In your implementation you are using the segment tree as a black box to perform sum over ranges of the form [0..x]. So your binary search takes \mathcal{O}(\log n) and each segment tree query also takes \mathcal{O}(\log n) which is why you get a complexity of \mathcal{O}(\log ^2 n) per query of type 2.

You can do better than this by modifying the segment tree query to your advantage. The aim is to get the first index i such that \sum A[0..i] = K. Every segment tree node stores a sum over some range. Suppose node u covers A[u_L..u_R], the sum of this subarray is stored as \text{tree}_u, and u_M = \lfloor(u_L + u_R)/2\rfloor. Assume you are required to find the first index i such that \sum A[u_L..i] \ge k. This is just a general version of the problem at hand.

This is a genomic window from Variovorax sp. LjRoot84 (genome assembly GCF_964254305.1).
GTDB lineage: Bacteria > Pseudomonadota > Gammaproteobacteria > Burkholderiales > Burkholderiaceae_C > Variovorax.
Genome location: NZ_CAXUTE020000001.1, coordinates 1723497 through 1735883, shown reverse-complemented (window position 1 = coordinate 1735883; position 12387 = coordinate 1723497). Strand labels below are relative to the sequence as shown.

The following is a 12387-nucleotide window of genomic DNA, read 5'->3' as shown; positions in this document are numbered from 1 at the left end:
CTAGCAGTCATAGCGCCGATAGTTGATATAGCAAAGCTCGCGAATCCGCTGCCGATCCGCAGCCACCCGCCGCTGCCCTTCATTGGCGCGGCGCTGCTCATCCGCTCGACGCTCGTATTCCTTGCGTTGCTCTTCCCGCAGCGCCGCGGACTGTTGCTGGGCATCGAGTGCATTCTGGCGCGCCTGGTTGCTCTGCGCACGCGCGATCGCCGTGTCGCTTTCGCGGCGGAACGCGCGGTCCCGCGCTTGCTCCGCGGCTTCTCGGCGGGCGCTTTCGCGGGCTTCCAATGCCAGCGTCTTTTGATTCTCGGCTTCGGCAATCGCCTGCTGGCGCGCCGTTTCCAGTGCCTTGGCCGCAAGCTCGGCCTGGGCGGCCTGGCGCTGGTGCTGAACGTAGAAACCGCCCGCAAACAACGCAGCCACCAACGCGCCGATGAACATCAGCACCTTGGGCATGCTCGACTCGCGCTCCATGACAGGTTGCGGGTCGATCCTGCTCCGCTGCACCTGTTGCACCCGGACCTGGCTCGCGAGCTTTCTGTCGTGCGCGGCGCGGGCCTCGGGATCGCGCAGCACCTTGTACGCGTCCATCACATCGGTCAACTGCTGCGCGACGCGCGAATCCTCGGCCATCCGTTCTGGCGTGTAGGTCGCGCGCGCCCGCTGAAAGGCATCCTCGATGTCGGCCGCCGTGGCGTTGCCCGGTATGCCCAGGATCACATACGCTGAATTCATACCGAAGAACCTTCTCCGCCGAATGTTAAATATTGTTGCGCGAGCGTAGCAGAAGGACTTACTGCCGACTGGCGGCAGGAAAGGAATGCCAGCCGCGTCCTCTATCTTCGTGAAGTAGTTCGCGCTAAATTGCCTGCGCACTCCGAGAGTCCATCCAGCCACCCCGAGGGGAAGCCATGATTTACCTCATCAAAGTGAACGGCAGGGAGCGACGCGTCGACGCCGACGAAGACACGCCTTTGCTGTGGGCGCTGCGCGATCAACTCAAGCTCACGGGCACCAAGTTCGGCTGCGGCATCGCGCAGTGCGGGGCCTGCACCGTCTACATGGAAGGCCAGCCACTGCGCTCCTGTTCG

Now if \sum A[u_L..u_M] \ge k, this means that and i lies in [u_L..u_M]. But \sum A[u_L..u_M] is just \text{tree} _ {\text{left_child}(u)}, so we already have that! Conversely, if \text{tree} _ {\text{left_child}(u)} < k, i lies in [u_M+1..u_R].

Let f(u, k) denote this index i, then f can be recursively defined as

f(u, k) =
\begin{cases}
u_L &\text{if } u_L=u_R \\
f(\text{left_child}(u), k) &\text{if } \text{tree} _ {\text{left_child}(u)} \ge k \\
f(\text{right_child}(u), k - \text{tree} _ {\text{left_child}(u)}) &\text{otherwise}
\end{cases}

Using this you can travel down the tree and end up at the exact index you need, so it reduces to \mathcal{O}(\log n) per query. Note that the case when answer is -1 is not covered here. If you understood the reasoning, you should be able to implement it without much difficulty.